To the class of 2020:

I am sure you have already heard, ad nauseam, from teachers, parents and others that the closing of schools for the remainder of the academic year and the cancellations of all after-school activities is a life lesson.

You have undoubtedly been told that this can prepare you for the “real world,” in which situations arise far beyond our control and we must learn to adapt. It has probably crossed your ears that this should serve as reminder to never take things for granted. Maybe it has been said to you that this situation can help outline all the positives in your life.

While I believe all these things to be true, I am not going to be another voice telling you what you have already heard. That is because like those who have likely uttered these sentences to you, I am not going through what you are. My senior year has not been cut short, my prom has not been cancelled, my last season playing baseball has not been nixed, and my chance to walk across the stage and receive my diploma surrounded by some of the best friends I will ever have has not been stolen from me.

Those experiences have been taken from you, and through absolutely no fault of your own. It is unfortunate, it is heartbreaking, it is frustrating. For lack of a better term, it sucks, and it is an aching that will not be cured by what others tell you.

But I do hope that in time you will understand these events and potential memories were taken from you for the greater good. I hate that you will be robbed of the culmination of four years of high school and over a dozen years of formal education, but the country, and world, are safer as a result.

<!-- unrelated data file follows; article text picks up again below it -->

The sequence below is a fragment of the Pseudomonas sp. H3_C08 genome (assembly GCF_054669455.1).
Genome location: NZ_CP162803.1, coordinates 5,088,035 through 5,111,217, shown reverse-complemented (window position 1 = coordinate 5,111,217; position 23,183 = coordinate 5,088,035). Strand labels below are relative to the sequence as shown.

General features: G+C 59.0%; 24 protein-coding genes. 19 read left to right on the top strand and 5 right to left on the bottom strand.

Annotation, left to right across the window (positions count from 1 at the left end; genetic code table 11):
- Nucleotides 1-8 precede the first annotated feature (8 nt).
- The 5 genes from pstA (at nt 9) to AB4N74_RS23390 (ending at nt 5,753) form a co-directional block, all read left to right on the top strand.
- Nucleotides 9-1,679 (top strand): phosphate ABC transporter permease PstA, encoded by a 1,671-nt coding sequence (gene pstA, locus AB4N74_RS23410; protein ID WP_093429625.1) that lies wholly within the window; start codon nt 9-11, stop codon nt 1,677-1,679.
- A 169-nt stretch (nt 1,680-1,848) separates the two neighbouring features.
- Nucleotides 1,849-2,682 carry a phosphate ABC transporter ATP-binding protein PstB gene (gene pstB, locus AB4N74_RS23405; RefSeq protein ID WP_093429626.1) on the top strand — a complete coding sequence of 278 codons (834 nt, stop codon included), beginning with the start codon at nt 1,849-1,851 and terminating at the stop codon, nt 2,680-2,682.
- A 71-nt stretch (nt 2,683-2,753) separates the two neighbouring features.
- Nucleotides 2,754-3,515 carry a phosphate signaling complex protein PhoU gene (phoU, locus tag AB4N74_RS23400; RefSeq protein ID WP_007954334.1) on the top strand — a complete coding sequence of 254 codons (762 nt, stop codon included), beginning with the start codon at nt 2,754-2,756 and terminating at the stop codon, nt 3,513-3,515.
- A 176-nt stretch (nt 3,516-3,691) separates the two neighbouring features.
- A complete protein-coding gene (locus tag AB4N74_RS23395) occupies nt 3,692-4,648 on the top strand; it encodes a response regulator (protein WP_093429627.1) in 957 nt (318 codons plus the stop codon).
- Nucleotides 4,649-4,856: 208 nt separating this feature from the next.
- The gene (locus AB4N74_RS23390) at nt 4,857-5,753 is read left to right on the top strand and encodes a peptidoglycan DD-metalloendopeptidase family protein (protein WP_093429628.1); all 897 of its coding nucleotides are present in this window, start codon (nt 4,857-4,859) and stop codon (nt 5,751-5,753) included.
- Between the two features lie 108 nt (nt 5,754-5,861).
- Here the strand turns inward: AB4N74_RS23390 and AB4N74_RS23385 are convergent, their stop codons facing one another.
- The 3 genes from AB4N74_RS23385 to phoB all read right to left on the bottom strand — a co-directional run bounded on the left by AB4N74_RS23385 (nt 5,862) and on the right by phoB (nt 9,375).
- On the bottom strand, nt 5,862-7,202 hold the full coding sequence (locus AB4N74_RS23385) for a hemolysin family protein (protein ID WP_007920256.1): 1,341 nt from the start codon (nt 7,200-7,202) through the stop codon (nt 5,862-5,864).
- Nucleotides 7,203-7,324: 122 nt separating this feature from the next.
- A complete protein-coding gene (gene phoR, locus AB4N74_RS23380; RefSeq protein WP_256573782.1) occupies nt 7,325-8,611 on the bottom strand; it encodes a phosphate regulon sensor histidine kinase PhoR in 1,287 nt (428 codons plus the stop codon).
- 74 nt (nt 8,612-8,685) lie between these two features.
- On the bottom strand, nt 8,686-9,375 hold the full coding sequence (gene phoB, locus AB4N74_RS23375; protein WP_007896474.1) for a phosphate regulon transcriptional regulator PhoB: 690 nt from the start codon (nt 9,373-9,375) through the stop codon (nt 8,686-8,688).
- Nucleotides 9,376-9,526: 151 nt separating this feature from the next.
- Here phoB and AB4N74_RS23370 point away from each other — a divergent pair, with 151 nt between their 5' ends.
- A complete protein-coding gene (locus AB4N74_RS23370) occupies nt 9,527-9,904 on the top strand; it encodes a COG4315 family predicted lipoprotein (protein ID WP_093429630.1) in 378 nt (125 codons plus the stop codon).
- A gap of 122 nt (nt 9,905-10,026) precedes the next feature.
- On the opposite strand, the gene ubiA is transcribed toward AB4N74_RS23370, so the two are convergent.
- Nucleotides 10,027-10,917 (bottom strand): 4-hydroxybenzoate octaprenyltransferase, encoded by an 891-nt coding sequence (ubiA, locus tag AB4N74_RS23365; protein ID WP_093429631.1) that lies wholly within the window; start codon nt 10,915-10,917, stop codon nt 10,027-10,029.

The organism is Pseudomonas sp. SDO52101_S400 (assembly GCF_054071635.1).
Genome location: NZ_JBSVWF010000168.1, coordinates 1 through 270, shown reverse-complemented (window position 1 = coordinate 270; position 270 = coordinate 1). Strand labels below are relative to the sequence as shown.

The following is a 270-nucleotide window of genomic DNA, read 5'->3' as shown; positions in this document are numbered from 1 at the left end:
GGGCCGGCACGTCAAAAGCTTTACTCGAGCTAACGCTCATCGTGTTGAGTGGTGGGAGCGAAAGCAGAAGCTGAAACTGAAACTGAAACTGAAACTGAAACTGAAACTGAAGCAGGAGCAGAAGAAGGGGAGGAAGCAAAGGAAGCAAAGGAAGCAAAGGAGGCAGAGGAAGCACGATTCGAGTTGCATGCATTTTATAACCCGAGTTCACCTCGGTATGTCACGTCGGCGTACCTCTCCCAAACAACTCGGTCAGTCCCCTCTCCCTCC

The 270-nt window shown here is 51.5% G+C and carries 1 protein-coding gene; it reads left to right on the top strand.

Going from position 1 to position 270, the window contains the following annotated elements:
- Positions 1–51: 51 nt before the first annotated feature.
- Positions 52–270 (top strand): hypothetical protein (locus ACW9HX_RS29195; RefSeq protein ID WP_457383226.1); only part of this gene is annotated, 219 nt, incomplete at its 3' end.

That may not be a consolation you are ready to field right now, and I understand. This is unfair. But it has made the class of 2020 perhaps the most unique graduating class in our lifetime. You are a class forever etched into the consciousness of all, and a graduating class that has been unified nationally.

You will be stronger as a result of all of this.

That is something else you have probably heard from parents and teachers. They are not wrong, but it is okay if you don’t want to think about that right now.

You have been asked to mature more than anyone could reasonably expect in just a matter of weeks, and it is not an easy situation to handle with a stiff upper lip.

But know that all those doling out their take on how you will come out of this more resilient are saying so because they do believe it to be true, and they are saying it because they care about you.

Our heartache is nowhere near the same league as yours, but we all feel for you.

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